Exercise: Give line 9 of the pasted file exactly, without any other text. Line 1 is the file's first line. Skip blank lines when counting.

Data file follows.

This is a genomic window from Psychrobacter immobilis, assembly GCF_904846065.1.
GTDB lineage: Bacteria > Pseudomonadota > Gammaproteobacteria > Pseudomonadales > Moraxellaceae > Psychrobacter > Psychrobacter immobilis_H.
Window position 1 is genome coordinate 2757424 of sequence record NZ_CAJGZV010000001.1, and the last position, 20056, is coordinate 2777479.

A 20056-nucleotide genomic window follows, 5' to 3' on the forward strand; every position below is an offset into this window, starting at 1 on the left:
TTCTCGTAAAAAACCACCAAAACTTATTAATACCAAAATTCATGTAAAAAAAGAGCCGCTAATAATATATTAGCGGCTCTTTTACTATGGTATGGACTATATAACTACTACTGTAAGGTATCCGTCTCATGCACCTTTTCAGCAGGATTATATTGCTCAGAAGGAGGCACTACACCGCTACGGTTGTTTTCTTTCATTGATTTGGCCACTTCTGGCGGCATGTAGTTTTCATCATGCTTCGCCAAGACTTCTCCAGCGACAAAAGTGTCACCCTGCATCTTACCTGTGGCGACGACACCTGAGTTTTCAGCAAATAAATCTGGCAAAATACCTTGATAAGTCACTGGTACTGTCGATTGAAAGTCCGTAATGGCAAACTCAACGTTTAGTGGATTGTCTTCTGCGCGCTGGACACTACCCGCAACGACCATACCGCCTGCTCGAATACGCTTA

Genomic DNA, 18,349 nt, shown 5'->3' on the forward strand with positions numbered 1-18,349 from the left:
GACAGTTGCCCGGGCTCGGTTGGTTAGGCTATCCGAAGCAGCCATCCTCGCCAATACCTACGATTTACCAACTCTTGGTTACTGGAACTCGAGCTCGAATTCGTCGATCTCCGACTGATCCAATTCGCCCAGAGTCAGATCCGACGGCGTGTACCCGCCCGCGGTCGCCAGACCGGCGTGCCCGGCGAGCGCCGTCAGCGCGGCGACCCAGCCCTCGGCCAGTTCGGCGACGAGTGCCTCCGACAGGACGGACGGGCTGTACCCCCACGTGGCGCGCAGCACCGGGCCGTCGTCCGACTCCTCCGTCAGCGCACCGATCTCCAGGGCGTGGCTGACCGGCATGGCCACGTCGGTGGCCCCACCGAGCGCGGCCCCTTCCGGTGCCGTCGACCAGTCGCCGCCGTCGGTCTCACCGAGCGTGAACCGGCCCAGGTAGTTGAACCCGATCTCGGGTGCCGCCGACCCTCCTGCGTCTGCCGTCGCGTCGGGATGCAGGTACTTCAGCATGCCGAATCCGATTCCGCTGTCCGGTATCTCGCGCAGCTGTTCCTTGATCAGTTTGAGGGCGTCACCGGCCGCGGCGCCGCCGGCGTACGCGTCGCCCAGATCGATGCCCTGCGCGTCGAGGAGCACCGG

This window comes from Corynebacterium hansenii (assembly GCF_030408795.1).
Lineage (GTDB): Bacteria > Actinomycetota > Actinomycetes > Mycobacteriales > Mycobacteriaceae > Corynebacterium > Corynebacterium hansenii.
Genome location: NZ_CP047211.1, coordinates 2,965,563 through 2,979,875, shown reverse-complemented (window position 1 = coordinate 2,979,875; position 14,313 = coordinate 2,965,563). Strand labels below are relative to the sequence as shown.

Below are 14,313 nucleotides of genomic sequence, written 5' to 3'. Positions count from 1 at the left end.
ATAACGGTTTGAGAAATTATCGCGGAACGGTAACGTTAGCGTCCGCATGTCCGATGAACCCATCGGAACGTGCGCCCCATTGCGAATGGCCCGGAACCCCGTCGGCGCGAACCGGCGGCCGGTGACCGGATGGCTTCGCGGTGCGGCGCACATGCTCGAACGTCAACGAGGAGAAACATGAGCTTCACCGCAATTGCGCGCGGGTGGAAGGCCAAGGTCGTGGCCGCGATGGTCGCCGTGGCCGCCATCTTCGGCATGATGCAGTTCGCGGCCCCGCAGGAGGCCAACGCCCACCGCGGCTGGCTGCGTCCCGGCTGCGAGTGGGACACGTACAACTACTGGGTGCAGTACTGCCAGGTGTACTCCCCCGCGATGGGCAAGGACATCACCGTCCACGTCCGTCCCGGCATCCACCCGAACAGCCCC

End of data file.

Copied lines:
Lineage (GTDB): Bacteria > Actinomycetota > Actinomycetes > Mycobacteriales > Mycobacteriaceae > Corynebacterium > Corynebacterium hansenii.